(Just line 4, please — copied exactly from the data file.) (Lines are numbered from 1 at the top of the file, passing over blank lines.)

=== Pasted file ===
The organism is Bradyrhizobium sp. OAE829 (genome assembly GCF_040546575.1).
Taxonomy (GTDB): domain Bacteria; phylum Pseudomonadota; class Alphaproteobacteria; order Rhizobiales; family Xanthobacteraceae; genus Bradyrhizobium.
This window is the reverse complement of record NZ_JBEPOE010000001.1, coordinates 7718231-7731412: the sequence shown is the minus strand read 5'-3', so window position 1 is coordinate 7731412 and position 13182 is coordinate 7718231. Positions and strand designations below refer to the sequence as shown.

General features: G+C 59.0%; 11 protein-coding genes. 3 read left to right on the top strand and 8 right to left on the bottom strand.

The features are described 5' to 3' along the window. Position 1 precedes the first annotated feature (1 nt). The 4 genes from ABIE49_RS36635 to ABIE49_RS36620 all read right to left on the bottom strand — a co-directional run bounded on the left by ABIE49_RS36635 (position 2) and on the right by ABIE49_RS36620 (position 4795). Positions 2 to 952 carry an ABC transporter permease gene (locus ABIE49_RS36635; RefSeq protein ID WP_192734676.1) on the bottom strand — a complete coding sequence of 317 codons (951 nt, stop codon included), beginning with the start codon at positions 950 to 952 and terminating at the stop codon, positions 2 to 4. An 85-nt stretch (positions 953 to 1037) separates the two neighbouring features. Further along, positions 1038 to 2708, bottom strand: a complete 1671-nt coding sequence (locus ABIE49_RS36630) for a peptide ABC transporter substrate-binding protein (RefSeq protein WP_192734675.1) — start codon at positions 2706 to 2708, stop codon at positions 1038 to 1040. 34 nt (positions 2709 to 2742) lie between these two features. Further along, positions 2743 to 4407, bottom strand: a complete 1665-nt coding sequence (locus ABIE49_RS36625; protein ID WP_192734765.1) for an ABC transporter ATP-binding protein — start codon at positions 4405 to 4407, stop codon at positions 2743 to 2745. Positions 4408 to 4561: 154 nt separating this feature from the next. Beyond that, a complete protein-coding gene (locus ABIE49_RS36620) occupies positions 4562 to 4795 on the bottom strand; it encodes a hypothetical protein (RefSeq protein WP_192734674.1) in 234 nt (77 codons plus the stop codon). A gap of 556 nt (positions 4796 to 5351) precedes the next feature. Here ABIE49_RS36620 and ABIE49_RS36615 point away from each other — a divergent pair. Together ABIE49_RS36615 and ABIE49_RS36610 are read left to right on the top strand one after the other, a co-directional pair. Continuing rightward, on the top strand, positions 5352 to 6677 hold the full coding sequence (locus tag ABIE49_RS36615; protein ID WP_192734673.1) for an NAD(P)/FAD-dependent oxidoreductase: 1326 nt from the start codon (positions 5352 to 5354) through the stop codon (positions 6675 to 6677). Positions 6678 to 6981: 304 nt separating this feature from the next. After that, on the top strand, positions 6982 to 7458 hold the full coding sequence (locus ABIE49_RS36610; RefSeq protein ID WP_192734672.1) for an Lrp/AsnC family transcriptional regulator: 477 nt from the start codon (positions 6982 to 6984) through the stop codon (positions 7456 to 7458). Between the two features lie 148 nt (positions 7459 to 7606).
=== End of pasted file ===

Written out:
General features: G+C 59.0%; 11 protein-coding genes. 3 read left to right on the top strand and 8 right to left on the bottom strand.